Artificial Neural Networks are used to do things like recognize patterns hidden in data, for example ANN’s are used by some banks & hedge funds and day traders to create investment strategies or to do OCR (Optical Character Recognition) like converting a scanned image into editable text. Making choices like which thruster or jet engine to fire, when and for how long. Robots like Baxter use neural networks for visual learning where an employee can demonstrate a task to Baxter and Baxter can watch and learn how to do it. Robotic surgeons use ANN’s to eliminate micro tremors present in the hands of surgeons to minimize the the potential for unintended incisions. ANN’s are also used in natural language processing and advanced search engines. Among many other uses!

IBM Watson uses neural networks as well as Google’s Deep Mind.

So, now that we have looked at ANN’s in general and have a rudimentary understanding of what is going on under the hood, lets start to look at how it all actually works. Before proceeding you may wish to review the XOR Operation & the XOR Gate wiki’s so this will make more sense but it shouldn’t be absolutely required strictly speaking.

FANN starts us out with the following files:

xor.data, simple_train.php & simple_test.php.

xor.data is the ‘training data’ and looks like this:

4 2 1
-1 -1
-1
-1 1
1
1 -1
1
1 1
-1

This is the data used to ‘teach’ the neural network by showing it an example problem and then following up by showing it the desired response or answer to the problem. The term ‘training’ is quite accurate because the ANN learns overtime how to answer your questions by looking at the example questions you give it, trying to answer the question, then comparing it’s output with the desired output, then adjusting itself a little to try to improve it’s answer to be closer to what you want. Essentially this means that the neural network can figure out really complex rules, just by being shown examples of the types of problems you want solved along with the answer. After sufficient training, you can ask questions that are similar to the problems the ANN was trained to answer but that it has never seen before and expect to get correct responses.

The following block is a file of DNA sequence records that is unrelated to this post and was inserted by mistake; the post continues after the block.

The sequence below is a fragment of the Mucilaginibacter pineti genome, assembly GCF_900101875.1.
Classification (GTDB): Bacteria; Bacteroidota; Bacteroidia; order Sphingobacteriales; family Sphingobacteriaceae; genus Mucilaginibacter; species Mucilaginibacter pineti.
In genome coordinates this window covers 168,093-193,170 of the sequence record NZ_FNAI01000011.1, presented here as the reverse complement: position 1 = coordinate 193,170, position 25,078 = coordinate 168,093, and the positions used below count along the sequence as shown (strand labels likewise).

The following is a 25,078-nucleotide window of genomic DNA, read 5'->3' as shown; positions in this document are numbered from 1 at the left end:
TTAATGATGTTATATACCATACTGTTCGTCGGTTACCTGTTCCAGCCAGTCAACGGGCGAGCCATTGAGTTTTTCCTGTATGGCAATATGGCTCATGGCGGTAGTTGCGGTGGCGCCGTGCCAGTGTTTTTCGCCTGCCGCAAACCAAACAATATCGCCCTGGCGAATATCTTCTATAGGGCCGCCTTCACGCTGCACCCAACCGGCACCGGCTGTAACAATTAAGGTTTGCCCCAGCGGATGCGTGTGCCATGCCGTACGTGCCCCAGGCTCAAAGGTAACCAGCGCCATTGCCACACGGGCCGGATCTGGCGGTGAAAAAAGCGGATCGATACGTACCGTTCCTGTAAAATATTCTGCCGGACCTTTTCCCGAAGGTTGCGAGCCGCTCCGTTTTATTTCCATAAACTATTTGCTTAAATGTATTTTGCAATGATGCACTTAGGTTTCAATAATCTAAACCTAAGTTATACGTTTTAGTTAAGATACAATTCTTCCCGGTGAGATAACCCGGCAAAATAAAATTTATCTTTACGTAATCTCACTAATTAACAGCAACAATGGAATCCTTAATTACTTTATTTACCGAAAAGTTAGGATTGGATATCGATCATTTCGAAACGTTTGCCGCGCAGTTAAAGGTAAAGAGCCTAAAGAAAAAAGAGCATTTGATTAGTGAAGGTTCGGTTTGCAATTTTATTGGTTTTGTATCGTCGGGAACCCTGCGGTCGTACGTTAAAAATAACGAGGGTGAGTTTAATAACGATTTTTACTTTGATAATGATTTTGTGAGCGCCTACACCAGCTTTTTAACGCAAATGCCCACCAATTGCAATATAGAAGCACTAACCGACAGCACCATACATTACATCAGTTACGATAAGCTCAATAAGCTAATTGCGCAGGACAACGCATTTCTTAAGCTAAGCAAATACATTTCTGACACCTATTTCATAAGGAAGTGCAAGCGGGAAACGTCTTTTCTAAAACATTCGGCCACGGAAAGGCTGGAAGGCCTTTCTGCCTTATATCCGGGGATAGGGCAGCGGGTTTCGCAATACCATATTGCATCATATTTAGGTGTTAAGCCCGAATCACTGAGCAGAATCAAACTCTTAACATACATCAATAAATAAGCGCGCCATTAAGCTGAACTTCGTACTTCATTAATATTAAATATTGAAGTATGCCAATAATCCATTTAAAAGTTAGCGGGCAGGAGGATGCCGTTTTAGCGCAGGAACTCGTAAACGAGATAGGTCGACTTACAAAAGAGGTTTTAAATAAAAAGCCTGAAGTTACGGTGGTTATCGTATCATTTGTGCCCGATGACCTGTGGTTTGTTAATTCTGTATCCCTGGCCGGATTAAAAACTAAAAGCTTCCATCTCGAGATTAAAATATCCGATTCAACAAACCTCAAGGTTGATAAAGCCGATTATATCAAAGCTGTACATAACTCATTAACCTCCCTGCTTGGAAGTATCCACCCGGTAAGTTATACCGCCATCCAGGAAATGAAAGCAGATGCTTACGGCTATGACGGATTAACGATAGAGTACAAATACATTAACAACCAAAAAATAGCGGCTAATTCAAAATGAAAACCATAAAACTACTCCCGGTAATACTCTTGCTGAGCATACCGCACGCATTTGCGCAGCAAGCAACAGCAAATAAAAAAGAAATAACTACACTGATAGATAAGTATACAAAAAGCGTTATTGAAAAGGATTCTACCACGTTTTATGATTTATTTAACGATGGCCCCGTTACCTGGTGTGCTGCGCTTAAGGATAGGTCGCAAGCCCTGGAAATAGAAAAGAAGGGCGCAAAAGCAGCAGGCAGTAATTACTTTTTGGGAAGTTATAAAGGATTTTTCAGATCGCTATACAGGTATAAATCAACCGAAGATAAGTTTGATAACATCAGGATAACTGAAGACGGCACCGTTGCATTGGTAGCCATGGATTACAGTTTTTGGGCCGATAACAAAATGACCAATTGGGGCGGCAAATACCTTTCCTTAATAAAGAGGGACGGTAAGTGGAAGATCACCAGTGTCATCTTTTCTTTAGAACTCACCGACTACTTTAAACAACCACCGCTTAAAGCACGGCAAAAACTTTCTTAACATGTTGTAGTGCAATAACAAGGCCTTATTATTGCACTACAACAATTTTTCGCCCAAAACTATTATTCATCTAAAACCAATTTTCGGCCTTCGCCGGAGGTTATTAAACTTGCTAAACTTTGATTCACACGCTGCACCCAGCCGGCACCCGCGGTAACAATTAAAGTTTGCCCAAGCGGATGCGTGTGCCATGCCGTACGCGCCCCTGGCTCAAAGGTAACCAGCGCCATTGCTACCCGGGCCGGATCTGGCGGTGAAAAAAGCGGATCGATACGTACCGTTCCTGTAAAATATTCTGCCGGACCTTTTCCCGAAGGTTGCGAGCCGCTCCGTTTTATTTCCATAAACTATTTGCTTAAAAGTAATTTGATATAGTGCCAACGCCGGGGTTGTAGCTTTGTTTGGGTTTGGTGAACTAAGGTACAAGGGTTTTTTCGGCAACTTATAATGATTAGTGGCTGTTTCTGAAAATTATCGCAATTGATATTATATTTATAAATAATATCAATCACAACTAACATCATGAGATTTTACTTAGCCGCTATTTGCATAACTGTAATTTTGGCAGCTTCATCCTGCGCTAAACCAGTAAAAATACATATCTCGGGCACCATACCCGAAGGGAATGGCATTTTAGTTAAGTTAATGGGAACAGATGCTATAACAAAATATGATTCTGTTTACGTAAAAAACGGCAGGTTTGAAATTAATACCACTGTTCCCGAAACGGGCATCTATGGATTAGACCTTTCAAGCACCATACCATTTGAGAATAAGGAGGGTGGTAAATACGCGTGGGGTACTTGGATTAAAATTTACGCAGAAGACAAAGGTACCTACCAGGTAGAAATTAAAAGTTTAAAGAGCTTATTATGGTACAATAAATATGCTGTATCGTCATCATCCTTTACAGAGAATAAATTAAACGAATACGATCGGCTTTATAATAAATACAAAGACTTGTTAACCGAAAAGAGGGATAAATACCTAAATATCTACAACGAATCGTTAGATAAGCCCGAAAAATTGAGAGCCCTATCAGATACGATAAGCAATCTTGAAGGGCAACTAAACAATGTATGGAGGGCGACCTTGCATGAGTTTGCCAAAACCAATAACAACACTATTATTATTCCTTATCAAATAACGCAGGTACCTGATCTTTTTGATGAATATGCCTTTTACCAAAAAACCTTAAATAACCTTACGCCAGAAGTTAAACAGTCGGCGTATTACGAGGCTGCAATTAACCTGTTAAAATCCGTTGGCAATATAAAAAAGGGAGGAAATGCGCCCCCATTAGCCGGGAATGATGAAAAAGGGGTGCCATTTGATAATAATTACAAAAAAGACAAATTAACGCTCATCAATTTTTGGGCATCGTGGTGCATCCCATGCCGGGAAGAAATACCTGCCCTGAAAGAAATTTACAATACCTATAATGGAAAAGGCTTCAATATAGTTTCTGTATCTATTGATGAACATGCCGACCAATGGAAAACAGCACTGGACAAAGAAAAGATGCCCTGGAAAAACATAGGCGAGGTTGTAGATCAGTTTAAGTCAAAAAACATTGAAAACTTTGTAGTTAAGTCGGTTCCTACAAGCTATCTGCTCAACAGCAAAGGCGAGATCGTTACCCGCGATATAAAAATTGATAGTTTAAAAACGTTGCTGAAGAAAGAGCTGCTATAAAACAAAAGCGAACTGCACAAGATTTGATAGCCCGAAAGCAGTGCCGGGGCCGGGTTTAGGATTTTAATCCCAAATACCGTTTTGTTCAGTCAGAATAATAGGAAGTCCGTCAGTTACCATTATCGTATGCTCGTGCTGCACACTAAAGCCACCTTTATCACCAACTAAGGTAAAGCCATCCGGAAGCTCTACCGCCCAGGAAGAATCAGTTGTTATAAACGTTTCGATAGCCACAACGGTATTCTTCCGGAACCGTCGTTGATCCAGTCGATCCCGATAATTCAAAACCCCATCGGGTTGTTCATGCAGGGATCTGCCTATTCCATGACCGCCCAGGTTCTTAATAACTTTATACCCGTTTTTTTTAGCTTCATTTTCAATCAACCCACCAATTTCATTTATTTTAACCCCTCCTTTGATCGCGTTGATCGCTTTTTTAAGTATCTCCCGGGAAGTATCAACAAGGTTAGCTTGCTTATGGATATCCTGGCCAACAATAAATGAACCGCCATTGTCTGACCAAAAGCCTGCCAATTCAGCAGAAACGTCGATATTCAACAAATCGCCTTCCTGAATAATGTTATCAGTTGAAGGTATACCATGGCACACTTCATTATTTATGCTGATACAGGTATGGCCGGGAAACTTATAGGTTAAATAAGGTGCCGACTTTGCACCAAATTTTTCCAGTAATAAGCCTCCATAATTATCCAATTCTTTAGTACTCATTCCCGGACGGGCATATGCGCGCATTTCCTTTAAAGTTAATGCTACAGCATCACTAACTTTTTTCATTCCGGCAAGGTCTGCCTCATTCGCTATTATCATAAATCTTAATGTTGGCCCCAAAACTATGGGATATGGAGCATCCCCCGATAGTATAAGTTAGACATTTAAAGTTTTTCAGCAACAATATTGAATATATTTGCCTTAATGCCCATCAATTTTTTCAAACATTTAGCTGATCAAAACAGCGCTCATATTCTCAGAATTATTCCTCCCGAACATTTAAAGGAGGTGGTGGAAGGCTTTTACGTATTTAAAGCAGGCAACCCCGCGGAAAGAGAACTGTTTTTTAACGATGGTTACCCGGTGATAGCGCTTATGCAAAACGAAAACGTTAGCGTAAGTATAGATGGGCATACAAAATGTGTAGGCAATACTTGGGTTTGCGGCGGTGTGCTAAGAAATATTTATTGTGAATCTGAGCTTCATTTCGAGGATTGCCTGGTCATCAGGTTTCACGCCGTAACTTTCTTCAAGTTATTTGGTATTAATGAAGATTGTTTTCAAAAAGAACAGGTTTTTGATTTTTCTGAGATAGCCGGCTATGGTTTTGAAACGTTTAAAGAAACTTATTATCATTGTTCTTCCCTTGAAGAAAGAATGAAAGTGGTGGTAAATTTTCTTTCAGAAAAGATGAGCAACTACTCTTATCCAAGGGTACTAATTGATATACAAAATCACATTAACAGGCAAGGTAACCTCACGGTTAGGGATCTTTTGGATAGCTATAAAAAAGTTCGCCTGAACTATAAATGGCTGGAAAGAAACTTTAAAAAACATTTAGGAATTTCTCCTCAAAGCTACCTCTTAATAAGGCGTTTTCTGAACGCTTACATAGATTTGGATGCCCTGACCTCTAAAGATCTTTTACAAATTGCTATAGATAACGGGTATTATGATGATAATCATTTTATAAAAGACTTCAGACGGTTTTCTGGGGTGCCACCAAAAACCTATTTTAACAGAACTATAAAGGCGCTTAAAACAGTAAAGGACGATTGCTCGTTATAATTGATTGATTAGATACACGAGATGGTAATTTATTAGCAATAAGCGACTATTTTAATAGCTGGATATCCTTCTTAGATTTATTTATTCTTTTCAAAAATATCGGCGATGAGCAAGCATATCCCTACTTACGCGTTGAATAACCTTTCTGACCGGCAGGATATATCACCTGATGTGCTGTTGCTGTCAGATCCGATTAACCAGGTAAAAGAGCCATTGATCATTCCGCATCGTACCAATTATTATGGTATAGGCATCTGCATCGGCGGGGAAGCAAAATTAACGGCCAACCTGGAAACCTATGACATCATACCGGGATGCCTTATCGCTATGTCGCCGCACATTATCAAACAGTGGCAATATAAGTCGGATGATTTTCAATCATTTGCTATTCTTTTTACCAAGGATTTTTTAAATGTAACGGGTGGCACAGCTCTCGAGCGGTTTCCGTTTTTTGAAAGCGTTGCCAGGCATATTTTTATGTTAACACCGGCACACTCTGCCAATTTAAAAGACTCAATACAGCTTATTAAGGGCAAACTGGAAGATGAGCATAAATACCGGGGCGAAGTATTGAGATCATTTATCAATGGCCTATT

There are such things as ‘false positives’ where the neural network gets confused (poor thing) and thinks it has the right answer but actually gives the wrong answer. Proper training can reduce false positives significantly but it would be impossible to eliminate them entirely, but again they can be rendered more or less irrelevant with proper design and the understanding of why you might get false positives and developing solutions to deal with those contingencies.

For example, in OCR (Optical Character Recognition) neural networks, you won’t have to train an ANN on every single font, but the more serif and sans-serif fonts it trains with the better it will correctly identify letters in a picture. Sometimes despite your best efforts, OCR occasionally misidentifies a character, it’s going to happen. Additional hidden layers or hidden neurons may be required to combat false positives. Alternatively, you may have too many of either or both and not be able to get the ‘Sigmoid function‘ to ‘fire’ or ‘activate’ so you will get very low response (if not simply zero) from the ANN as a response regardless if you vary the input. It’s also worth noting that you can also ‘over train’ a neural network which would make it accurate to answer the questions it’s trained on but not accurate with new questions.

Having these considerations in mind there is a certain level of trial and error that goes into working out the optimal configuration for a neural network but it’s fairly forgiving and with a little practice you won’t have any trouble making your own neural networks.